Regina Spektor’s contribution to the underrepresented lyrical genre of speculative historical romance suggests, from the perspective of Delilah, that the story could have ended differently:
Samson came to my bed
Told me that my hair was red
Told me I was beautiful and came into my bed
Oh I cut his hair myself one night
A pair of dull scissors in the yellow light
And he told me that I’d done alright
And kissed me ’til the mornin’ light…
Samson went back to bed
Not much hair left on his head
Ate a slice of wonderbread and went right back to bed
Oh, we couldn’t bring the columns down
Yeah we couldn’t destroy a single one
And history books forgot about us
And the bible didn’t mention us, not even once…
I find it entirely plausible that Delilah’s best chance to solve the interpersonal problems in her relationship with Samson lay in eliminating his superhuman strength at a much earlier stage, to make him a character not worth writing about. Would Samson have been personally better off in the long run as an Israelite family man with a Philistine bride and a buzz cut? Possibly so, although it might have been a setback for the strategic objectives of his nation.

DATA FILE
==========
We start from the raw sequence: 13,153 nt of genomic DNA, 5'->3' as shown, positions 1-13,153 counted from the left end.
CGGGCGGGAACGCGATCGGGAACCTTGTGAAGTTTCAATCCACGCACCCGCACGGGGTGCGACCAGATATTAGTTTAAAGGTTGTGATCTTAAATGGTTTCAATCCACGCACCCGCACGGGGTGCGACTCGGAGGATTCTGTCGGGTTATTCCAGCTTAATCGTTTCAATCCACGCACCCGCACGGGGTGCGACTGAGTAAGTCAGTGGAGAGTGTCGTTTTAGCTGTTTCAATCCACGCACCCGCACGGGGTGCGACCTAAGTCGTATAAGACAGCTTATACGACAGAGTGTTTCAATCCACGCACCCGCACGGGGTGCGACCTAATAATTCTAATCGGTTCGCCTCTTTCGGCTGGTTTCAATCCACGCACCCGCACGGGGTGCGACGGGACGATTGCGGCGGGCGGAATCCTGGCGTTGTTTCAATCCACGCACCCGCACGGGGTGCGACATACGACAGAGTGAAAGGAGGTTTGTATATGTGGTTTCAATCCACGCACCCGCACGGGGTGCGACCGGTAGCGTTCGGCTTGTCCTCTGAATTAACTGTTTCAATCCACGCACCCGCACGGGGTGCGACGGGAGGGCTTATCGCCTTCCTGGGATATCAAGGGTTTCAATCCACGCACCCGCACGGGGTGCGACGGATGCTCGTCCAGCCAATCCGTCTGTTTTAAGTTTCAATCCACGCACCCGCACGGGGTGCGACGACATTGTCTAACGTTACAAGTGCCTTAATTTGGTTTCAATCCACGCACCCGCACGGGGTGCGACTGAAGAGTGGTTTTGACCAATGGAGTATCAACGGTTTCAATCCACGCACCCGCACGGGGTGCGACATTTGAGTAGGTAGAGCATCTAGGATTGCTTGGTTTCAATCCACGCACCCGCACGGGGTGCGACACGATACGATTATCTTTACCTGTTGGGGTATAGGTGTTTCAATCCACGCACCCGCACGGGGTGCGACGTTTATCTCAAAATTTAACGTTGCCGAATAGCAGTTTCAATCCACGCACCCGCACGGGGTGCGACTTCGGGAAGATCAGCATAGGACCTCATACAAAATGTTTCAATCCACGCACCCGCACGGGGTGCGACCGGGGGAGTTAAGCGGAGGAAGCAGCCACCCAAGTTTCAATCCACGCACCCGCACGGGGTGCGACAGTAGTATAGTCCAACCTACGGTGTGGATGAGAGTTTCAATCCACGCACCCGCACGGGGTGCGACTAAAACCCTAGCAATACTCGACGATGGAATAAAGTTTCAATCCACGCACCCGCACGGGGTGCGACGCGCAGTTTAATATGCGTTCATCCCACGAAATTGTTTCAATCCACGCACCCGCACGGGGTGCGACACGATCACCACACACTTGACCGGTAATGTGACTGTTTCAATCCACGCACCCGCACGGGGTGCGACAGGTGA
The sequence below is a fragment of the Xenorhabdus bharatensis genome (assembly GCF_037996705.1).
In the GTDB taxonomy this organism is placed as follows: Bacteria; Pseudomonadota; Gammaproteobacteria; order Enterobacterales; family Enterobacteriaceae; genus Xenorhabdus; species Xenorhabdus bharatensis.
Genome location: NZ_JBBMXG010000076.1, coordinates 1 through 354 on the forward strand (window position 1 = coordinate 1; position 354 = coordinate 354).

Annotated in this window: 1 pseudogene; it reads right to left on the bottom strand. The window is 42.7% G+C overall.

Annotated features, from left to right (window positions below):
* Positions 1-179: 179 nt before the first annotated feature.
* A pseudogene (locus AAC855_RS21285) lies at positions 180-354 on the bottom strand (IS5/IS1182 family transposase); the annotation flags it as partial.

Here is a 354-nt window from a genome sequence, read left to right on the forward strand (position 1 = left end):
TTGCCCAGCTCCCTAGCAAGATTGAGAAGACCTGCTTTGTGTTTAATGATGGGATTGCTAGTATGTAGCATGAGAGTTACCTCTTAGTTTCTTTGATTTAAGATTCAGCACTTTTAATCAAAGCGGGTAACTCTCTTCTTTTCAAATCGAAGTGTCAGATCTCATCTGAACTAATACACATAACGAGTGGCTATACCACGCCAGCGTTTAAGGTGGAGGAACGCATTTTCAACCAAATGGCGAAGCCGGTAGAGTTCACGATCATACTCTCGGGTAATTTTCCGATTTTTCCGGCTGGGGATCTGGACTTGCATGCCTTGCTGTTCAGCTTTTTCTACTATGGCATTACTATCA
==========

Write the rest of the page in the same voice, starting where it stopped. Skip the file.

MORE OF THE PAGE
There are other figures in the scriptures who could have avoided their place in the story, for good or for ill. We might, for example, know of Cain only as Abel’s brother, with whom he traded several bushels of grain for a few sheep. On the other hand, we might have read in the Old Testament, “And the children of Israel of the tribe of Ephraim that were led away captive to Babylon were Lehi and all his household….” If he had lived to 85 years of age as a prosperous New England farmer, Joseph Smith could have avoided the jails of Liberty and Carthage, but he would not warrant so much as a footnote in local histories today.
When is obscurity the best possible outcome, and when is it a sin of omission?